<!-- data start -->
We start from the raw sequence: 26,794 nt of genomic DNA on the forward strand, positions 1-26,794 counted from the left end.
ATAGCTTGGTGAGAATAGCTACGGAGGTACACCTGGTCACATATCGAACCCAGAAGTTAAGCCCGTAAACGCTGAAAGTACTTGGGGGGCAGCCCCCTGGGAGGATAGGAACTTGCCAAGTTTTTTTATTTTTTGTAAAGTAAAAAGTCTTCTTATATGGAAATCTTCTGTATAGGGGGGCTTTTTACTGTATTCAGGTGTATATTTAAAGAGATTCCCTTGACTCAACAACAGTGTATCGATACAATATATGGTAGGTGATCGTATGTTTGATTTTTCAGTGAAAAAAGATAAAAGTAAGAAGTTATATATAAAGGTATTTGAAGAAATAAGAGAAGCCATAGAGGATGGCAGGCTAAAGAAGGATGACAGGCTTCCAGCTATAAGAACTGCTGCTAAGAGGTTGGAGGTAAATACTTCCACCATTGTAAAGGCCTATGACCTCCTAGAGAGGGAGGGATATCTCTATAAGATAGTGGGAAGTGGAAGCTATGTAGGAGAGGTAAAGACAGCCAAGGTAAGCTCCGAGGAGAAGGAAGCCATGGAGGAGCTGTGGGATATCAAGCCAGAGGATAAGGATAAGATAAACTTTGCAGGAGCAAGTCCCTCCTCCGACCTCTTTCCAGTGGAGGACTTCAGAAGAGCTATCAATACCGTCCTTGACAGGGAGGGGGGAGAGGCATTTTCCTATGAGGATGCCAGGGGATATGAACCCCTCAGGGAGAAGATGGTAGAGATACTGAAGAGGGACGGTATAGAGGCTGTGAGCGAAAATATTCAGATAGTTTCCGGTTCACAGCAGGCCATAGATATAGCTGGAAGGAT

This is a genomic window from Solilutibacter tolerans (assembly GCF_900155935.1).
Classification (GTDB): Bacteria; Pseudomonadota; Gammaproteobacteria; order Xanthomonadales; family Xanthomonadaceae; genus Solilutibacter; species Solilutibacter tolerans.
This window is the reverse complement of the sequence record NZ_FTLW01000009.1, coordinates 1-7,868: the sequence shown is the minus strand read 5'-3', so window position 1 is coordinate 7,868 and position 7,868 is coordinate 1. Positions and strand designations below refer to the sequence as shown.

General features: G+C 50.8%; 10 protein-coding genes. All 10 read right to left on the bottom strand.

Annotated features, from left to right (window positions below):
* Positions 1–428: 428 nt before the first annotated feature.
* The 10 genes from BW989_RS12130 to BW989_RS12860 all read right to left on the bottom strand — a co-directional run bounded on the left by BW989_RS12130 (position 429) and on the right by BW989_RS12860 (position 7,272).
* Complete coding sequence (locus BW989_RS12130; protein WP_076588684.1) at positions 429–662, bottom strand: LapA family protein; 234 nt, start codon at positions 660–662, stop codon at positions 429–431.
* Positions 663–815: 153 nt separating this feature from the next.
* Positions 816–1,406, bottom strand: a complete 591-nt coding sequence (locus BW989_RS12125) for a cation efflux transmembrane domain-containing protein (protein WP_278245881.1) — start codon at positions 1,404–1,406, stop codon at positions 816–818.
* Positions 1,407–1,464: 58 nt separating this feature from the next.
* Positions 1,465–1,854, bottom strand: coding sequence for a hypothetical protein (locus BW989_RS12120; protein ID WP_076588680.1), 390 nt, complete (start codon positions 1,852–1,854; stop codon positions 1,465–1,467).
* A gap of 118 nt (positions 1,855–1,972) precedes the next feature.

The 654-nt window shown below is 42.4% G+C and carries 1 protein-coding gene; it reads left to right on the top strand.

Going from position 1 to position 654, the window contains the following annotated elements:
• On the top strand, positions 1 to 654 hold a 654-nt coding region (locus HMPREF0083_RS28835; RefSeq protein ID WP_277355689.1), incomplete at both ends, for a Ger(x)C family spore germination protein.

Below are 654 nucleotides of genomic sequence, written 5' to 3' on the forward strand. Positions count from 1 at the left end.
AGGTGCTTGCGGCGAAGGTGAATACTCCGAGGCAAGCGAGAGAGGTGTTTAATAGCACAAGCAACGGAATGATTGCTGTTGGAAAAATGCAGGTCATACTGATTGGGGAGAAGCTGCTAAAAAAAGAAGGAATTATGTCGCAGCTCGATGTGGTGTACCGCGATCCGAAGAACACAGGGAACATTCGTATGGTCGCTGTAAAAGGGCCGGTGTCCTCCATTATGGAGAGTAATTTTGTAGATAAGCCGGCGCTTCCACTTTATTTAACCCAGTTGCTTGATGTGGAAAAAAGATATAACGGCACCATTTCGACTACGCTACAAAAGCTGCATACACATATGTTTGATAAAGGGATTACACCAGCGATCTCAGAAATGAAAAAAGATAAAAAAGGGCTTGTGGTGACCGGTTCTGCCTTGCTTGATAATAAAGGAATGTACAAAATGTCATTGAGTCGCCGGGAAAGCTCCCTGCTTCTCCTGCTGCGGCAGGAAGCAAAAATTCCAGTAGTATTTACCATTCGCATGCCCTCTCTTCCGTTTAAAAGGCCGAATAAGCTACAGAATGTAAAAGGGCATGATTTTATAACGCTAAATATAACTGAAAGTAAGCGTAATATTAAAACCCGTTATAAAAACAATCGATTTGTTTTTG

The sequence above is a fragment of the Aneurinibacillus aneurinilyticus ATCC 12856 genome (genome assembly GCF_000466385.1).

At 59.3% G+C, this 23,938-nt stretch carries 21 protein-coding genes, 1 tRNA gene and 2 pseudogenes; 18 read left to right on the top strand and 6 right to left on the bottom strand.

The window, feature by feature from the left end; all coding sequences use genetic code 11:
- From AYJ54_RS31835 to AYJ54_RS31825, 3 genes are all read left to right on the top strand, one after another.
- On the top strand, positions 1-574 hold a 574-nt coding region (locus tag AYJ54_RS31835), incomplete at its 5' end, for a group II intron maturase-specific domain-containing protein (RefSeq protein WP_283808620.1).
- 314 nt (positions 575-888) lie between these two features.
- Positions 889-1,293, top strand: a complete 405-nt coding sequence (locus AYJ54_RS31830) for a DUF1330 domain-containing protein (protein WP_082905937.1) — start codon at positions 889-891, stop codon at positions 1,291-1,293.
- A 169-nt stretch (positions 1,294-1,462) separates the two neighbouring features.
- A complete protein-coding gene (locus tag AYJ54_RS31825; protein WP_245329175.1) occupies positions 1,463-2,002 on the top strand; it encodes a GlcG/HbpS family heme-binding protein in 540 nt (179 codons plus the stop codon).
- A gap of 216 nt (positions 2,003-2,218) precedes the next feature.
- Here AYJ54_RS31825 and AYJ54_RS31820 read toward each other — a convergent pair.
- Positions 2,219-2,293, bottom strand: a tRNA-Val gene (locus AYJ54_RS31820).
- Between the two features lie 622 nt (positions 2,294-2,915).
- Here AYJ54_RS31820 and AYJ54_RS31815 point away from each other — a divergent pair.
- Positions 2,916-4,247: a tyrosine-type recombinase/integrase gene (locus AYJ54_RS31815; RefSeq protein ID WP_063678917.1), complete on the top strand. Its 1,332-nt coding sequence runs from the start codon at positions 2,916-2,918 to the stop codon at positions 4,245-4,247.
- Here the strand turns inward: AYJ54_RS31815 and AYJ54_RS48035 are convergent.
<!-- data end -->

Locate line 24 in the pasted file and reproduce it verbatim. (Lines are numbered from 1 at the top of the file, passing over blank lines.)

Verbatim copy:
- From AYJ54_RS31835 to AYJ54_RS31825, 3 genes are all read left to right on the top strand, one after another.